Genomic viral RNA was extracted from collected fsh internal organs, virus-infected cell culture supernatant and purified virus suspension using a GeneJETTM RNA Purification Kit (ThermoScientific) as described in the manufacturer's protocol. The cDNA synthesis was conducted using the RevertAidTM Premium First Strand cDNA Synthesis Kit (ThermoScientifc).

      The aquatic birnavirus-specific primers PrA forward 5′-AAA GCC ATA GCC GCC CAT GAA C-3′ and PrA reverse 5′-TCT CAT CAG CTG GCC CAG GTA C-3′ were used for amplifcation of a fragment of viral dsRNA targeting the IPNV VP2 protein (Blake et al., 1995). The PCR mixture consisted of 12.5 μL of DreamTaq Green PCR MasterMix (ThermoScientific), 20 pmol of each primer and 1 μL of cDNA, made up in nuclease-free water to a total volume of 25 μL. The amplifcation was conducted with a pre-dwell cycle of 50 ℃ for 15 min, and then an initial cycle of 94 ℃ for 2 min, followed by 35 cycles of 94 ℃ for 30 s, 58 ℃ for 30 s and 72 ℃ for 60 s. A fnal extension step was conducted at 72 ℃ for 7 min. The PCR products were analysed by 2.0% agarose gel electrophoresis.

      The PCR products were purified with the Silica Bead DNA Gel Extraction Kit (ThermoScientific, Waltham, USA) and subjected to nucleotide sequence analysis using a 3130 Genetic Analyzer (Applied Biosystems, Waltham, USA). The sequences were aligned with sequences available in the GenBank database (NCBI) using CLUSTAL W software Molecular Evolutionary Genetics Analysis (MEGA) version 6.0. The nucleotide sequence was registered in GenBank under accession number KJ596654.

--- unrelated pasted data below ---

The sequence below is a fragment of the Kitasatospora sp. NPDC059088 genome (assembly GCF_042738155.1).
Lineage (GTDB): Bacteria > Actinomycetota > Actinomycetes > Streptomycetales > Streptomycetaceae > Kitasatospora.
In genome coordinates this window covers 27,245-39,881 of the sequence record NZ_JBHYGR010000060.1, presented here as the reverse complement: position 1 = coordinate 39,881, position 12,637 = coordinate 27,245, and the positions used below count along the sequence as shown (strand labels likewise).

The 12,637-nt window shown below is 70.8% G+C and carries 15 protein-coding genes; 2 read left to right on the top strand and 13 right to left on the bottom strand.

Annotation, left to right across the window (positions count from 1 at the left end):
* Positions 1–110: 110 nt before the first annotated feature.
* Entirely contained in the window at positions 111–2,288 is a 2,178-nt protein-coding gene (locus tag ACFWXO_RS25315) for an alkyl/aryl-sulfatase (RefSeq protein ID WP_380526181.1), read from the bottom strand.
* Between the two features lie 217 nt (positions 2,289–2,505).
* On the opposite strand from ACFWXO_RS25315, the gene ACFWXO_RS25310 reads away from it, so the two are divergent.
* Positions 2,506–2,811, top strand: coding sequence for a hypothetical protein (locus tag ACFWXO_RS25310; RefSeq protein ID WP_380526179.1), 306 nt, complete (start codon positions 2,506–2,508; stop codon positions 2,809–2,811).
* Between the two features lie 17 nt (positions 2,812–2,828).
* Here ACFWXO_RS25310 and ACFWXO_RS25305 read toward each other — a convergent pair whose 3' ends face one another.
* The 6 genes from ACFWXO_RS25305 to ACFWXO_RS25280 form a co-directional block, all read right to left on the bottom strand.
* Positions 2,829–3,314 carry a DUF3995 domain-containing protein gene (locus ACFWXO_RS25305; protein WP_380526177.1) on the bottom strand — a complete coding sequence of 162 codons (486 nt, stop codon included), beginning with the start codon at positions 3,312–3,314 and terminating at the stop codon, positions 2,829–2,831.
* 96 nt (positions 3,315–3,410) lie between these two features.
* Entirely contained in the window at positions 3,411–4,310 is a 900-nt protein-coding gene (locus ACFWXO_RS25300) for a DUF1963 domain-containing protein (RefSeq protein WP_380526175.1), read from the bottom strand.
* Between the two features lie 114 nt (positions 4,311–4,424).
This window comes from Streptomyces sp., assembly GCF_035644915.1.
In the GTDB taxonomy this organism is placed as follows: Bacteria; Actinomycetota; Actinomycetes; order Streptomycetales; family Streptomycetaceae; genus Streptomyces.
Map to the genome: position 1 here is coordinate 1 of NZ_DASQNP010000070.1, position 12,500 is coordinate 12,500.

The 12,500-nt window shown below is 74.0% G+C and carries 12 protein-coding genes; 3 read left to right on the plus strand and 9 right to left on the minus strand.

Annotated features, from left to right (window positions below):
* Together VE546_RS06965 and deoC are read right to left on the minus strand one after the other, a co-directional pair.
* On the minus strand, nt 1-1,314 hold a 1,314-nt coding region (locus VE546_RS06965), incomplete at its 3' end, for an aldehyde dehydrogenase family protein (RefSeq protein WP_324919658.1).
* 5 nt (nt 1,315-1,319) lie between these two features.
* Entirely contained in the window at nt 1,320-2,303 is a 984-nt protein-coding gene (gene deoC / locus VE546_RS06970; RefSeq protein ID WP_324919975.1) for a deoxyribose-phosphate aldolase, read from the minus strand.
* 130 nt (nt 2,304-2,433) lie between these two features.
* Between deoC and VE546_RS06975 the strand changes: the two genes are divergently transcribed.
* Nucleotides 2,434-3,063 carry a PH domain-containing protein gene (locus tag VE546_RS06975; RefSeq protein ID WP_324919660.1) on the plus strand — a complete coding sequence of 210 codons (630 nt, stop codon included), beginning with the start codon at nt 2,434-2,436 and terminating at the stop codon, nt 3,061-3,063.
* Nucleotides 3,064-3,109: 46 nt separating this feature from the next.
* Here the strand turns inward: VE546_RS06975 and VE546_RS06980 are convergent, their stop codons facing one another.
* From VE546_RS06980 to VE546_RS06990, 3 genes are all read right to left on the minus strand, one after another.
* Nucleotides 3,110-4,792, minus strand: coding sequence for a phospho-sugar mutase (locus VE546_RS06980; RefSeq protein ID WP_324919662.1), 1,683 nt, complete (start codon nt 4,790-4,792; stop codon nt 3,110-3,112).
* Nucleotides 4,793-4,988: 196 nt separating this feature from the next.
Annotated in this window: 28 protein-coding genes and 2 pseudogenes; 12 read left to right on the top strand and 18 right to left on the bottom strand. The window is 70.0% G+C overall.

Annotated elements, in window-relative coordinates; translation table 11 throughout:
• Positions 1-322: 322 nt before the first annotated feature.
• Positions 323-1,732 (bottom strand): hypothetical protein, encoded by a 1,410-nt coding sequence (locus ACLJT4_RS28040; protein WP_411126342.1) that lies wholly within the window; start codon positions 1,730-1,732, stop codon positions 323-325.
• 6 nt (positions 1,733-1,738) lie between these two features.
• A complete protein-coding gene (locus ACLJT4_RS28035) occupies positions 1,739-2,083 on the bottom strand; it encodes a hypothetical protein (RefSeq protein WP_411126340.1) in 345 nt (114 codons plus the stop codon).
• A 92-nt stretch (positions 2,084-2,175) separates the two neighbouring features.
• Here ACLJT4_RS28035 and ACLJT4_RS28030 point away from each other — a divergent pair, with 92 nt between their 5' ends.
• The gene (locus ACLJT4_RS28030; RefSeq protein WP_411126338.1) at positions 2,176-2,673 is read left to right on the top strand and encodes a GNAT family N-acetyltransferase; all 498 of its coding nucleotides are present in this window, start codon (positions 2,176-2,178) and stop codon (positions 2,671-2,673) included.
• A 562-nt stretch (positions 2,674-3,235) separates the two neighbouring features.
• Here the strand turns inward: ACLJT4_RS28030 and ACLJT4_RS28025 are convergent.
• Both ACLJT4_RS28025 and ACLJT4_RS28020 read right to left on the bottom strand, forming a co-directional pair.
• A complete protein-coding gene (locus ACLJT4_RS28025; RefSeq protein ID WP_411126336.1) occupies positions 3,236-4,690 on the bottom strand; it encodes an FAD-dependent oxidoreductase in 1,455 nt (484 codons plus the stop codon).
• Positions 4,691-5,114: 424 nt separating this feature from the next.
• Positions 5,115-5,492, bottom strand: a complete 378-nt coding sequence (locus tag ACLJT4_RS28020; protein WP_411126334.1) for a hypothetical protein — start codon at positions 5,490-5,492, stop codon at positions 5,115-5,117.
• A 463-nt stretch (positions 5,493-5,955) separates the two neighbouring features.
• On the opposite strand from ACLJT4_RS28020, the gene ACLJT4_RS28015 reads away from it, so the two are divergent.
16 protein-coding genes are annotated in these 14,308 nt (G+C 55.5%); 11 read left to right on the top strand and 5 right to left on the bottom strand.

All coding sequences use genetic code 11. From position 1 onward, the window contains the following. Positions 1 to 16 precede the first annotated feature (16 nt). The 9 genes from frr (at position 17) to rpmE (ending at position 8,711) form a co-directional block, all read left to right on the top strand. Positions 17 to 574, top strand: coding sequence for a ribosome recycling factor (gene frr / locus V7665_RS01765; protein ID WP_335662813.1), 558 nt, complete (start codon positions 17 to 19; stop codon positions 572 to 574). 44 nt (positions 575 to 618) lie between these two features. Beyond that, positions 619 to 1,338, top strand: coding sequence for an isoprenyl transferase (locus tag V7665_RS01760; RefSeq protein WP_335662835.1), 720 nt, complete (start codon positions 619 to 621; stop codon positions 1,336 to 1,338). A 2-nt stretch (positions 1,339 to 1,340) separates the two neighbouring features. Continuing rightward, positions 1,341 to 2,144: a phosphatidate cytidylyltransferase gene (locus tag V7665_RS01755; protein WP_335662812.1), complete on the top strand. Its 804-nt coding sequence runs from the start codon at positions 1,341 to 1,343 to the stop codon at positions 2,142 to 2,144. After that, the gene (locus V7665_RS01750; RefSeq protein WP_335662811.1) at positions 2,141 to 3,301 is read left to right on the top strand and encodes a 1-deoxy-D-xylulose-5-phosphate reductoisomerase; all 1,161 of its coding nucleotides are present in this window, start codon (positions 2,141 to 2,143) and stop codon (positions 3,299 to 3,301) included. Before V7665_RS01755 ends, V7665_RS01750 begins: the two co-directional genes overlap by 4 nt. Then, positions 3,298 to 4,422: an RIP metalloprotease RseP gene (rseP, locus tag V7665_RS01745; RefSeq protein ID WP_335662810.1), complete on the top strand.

In this report we describe the isolation of IPNV from rainbow trout, O. mykiss, fry in fish-farms near the Siret and Cheremosh rivers, Chernivtsi region, Western Ukraine. All moribund and dead trout were found on the surface of fish tanks during screening. External signs of moribund fish included uncoordinated spiral swimming, violent flexing of the body and development of anaemia. Diseased fsh were notably darker in colour and appeared weak and lethargic. Acute infection was systemic, and the septic process developed caused lesions in almost all organs and tissues. Liver, kidney and digestive tract lesions were noted. Clinical symptoms of disease included muscle lesions, gill oedema, internal organ deformation, and tissue necrosis. The cumulative mortality in inspected fshfarms was 60%–70%.

      The reproduction of isolated virus in continuous cultures of RTG-2, FHM and EPC fsh cells was investigated. All three cell lines were sensitive to the virus which caused morphological changes, such as vacuole enlargement and cell rounding. Subsequently, cells detached from the surface and characteristic CPE of virus on cells was visible. For cell lines of RTG-2 and FHM the complete destruction of monolayer was noted 7–8 days after infection (d.a.i.). In EPC cultures, characteristic CPE and complete destruction of cell monolayer were noted 10–12 d.a.i. (Figure 1A). The infectious titre of IPNV "Karpaty" was 105.5–5.8 TCID50/mL for EPC, and 106.2–6.5 and 106.9–7.4 TCID50/mL, respectively, for the FHM and RTG-2 cell lines. The low infectious titre of virus in EPC cells can be related to its slow reproduction in this culture. The greatest infectious titre was observed for the culture of RTG-2, very appropriately, as this cell line was derived from a rainbow trout – the natural IPNV reservoir. That is why RTG-2 is the most appropriate cell line for accumulation of the Ukrainian isolate IPNV "Karpaty". However, all three cell cultures of RTG-2, FHM and EPC can be used for diagnosis of the Ukrainian IPNV isolates.